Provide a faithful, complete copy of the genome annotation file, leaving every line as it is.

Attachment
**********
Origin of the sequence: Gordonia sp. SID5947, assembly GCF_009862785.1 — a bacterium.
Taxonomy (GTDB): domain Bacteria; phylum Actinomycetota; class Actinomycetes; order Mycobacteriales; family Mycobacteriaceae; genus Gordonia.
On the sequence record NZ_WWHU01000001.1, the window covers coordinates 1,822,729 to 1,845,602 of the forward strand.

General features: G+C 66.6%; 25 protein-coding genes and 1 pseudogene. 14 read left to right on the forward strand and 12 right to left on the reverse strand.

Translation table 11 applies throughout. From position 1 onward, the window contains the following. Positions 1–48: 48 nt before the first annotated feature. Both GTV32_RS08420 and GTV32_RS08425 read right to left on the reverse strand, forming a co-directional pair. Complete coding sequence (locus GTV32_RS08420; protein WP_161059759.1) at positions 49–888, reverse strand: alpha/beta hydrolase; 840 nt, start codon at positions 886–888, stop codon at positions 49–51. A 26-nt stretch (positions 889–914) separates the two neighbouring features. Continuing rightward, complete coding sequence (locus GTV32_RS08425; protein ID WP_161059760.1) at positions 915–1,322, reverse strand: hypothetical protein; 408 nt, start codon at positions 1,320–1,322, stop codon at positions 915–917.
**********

Origin of the sequence: Gordonia sp. SID5947, assembly GCF_009862785.1 — a bacterium.
Taxonomy (GTDB): domain Bacteria; phylum Actinomycetota; class Actinomycetes; order Mycobacteriales; family Mycobacteriaceae; genus Gordonia.
On the sequence record NZ_WWHU01000001.1, the window covers coordinates 1,822,729 to 1,845,602 of the forward strand.

General features: G+C 66.6%; 25 protein-coding genes and 1 pseudogene. 14 read left to right on the forward strand and 12 right to left on the reverse strand.

Translation table 11 applies throughout. From position 1 onward, the window contains the following. Positions 1–48: 48 nt before the first annotated feature. Both GTV32_RS08420 and GTV32_RS08425 read right to left on the reverse strand, forming a co-directional pair. Complete coding sequence (locus GTV32_RS08420; protein WP_161059759.1) at positions 49–888, reverse strand: alpha/beta hydrolase; 840 nt, start codon at positions 886–888, stop codon at positions 49–51. A 26-nt stretch (positions 889–914) separates the two neighbouring features. Continuing rightward, complete coding sequence (locus GTV32_RS08425; protein ID WP_161059760.1) at positions 915–1,322, reverse strand: hypothetical protein; 408 nt, start codon at positions 1,320–1,322, stop codon at positions 915–917.